- TIME OUTSIDE AND EXERCISE – As the weather warms up, spend time outside getting regular exercise. Exercise, and spending time outside is excellent for everyone’s mental wellness.
We have seen significant changes as we respond to COVID-19.
These changes include the identification of positive cases, new and evolving work processes, frequent communication, changes to our home and social lives and constant media coverage. All of these impact our mental health and well-being.The past few weeks have seen significant changes as our provincial health-care system and public sector respond to COVID-19. These changes include the identification of positive cases, new and evolving work processes, frequent communication, changes to our home and social lives and constant media coverage. All of these impact our mental health and well-being.
In a pandemic, it is normal for individuals to feel stressed. Common stress responses may include feeling afraid (of becoming sick or getting someone else sick), worried, anxious, overwhelmed, tired or unable to concentrate, irritable, sad or lonely.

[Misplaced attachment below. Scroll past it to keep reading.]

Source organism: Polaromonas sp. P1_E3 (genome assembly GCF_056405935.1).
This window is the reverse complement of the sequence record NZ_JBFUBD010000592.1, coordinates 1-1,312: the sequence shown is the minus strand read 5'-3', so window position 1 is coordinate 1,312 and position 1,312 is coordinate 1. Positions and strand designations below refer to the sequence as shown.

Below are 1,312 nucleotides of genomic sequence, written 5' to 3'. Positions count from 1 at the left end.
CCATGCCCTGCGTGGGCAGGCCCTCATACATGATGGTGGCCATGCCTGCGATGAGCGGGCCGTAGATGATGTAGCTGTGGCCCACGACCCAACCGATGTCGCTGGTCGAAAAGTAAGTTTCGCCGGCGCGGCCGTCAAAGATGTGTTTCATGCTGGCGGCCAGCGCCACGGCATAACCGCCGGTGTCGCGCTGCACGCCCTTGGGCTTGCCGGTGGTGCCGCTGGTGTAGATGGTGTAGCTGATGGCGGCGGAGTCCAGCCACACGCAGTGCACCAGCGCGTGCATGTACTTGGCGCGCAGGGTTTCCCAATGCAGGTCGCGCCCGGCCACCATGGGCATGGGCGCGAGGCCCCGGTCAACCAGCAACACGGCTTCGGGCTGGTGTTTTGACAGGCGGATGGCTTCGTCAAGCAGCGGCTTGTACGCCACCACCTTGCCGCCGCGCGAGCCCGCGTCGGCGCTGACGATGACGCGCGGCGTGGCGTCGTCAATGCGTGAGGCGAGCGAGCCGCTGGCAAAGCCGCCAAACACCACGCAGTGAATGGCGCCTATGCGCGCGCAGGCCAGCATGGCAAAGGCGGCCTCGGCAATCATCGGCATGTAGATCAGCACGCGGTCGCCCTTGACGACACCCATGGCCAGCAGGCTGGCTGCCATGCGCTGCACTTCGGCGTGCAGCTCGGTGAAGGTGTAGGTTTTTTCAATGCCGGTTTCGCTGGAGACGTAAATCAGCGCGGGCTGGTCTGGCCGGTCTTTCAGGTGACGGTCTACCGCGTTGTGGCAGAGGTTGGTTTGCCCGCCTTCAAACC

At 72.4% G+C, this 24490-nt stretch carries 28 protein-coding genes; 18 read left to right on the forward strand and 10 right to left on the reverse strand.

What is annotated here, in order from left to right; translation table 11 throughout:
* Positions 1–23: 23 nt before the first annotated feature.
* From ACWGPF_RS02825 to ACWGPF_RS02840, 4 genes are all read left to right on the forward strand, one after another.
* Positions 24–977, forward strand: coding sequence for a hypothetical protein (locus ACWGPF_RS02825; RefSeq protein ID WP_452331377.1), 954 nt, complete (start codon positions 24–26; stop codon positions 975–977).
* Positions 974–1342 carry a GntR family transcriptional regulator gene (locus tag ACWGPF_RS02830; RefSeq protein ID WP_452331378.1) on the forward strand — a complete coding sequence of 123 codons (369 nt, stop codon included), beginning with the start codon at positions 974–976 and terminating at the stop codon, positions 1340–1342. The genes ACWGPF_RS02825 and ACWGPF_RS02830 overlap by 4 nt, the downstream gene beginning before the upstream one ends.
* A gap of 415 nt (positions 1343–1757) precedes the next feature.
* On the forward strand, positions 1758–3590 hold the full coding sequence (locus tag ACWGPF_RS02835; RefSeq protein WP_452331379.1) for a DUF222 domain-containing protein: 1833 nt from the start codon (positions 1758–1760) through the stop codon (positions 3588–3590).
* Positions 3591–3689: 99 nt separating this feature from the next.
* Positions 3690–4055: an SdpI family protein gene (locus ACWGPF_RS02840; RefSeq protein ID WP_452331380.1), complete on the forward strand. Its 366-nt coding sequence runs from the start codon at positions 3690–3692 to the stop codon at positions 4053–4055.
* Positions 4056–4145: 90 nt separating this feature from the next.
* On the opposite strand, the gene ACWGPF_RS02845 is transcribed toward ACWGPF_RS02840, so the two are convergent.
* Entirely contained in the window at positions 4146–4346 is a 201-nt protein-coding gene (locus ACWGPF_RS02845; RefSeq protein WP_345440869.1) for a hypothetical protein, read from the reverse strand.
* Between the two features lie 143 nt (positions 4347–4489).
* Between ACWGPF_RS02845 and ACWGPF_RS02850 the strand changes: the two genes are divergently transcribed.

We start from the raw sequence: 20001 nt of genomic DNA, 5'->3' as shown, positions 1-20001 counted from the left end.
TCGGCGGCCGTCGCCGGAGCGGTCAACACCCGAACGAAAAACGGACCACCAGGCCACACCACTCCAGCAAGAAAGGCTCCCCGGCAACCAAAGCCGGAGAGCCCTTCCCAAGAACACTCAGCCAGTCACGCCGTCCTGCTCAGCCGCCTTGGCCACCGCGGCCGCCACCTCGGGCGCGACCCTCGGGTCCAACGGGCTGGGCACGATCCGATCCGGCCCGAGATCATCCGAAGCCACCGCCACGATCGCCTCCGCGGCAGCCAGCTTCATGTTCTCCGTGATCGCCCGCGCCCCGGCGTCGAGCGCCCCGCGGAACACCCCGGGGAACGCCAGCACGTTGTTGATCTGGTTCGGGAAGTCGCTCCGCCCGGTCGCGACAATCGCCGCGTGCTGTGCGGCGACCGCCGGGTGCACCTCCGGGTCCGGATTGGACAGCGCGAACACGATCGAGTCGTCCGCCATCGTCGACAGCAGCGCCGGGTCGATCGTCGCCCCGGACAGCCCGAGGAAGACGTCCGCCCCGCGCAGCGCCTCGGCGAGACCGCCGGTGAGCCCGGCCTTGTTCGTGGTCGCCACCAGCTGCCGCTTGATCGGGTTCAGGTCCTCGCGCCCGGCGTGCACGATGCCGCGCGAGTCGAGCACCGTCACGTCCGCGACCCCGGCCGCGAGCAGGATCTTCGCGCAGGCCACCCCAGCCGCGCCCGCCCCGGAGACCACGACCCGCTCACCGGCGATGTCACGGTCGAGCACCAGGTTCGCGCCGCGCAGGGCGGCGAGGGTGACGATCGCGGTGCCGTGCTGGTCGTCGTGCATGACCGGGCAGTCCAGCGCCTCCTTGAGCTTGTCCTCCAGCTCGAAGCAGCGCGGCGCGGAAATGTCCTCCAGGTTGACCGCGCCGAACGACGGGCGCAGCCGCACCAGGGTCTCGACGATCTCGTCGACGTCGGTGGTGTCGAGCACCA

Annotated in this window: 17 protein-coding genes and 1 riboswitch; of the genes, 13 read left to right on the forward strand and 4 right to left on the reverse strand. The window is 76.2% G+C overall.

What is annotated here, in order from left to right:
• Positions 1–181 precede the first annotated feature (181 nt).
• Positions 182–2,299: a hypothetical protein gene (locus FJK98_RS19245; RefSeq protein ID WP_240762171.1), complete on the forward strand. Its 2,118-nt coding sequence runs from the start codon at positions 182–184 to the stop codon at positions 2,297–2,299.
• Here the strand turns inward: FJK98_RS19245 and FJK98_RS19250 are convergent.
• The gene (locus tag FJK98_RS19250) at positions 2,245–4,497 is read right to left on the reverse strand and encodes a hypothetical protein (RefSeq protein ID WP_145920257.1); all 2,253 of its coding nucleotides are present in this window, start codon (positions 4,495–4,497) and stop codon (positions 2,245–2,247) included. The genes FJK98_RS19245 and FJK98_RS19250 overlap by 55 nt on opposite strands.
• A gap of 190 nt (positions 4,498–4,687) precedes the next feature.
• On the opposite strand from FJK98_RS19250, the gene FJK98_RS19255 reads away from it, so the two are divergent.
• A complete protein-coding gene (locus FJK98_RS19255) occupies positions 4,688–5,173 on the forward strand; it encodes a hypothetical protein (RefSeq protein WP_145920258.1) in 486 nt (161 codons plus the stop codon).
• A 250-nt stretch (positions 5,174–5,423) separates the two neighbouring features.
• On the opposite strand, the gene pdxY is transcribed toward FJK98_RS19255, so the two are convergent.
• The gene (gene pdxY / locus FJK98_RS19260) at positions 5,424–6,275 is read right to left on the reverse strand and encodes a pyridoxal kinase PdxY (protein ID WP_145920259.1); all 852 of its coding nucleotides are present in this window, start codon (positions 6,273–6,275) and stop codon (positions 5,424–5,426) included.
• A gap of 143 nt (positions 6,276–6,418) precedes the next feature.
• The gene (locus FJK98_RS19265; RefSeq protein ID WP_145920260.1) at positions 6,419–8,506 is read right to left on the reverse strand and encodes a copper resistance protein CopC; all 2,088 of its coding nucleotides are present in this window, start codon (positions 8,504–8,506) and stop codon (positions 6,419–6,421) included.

There may also be physical signs of stress such as headache, muscle tightness or stomach upset.
These are all normal responses and there are many tools and techniques to help you manage these stress reactions and promote positive coping, mental health wellbeing and resiliency.
Tools and Techniques
Validate your reactions
Consider any stress reactions you may be having. Acknowledge the impact that COVID-19 is having on you, and that your thoughts and feelings may change as the situation continues to unfold and change.
Remember you are resilient.
Draw upon positive coping skills you have successfully used in the past and add new techniques. For example, focus on the good work you are doing to help keep yourself, your family, your workplace, and your community safe.
Continue to connect with your supports on a regular basis. Social distancing may require the use of telephone, Facetime and other social mediums. Reach out to those who support you in times of stress, including to spiritual advisors as you wish. Let your supports know when you are feeling stressed and accept their offers to listen or to help.